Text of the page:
Most teachers assign homework according to school district and individual school requirements. Homework is given in different amounts to different ages and stages. Some teachers assign it only 4 days a week and some teachers have homework that extends into the weekend. Some parents want more, some less, and some insist on none at all. There are those parents who are completely hands off when it comes to homework while others take over the job and do some or all of it themselves. What is the purpose of homework, anyway? Is homework really giving students opportunities to practice concepts taught in class? For some students, research says homework is harmful. What kinds of feedback is best to challenge students and not cause stress? How much should homework count towards final assessments and grades?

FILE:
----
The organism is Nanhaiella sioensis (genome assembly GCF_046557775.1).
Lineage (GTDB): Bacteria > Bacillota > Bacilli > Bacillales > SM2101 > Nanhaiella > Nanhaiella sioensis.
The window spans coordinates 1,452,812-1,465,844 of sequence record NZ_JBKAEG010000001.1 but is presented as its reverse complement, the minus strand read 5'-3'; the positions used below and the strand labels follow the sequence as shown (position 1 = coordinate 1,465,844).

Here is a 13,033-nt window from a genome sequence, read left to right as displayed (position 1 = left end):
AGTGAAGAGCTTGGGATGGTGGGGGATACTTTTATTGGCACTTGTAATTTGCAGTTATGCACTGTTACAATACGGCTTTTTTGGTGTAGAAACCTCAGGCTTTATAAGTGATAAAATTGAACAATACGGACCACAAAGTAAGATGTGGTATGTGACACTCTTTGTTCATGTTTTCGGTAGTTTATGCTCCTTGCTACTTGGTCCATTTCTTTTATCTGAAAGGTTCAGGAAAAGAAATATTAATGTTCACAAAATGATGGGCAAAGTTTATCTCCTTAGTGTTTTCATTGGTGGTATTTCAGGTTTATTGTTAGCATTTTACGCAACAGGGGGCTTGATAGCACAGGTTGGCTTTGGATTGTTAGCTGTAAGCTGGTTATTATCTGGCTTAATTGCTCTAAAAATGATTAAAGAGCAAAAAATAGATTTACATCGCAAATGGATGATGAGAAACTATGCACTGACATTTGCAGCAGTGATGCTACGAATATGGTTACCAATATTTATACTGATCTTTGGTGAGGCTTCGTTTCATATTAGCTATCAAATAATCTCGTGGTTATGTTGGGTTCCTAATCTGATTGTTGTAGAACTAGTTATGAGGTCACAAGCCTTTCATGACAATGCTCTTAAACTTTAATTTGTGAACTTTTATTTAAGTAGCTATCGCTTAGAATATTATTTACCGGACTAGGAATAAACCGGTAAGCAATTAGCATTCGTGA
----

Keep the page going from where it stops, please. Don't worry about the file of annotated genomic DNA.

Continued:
Recently a colleague sent this to all faculty and staff. It got us thinking about the homework policy we have, how, and if, it is followed, and how we as a whole school, as well as individual teachers, articulate homework policies to students and parents. Homework has been talked about and reconsidered numerous times during my long career at this independent school. I am not surprised that it recycles and always becomes a hot topic because we are not sure we know the right answers. New research, different students, tuition paying parents with loud opinions, and now a more connected curriculum makes us think about homework, yet again.
This article speaks to making homework effective and worthwhile. How much and what kinds of homework do you assign? Does your school or school district have a written policy? What is it? Can students be exempt from homework at the request of a parent? What are your personal thoughts about homework?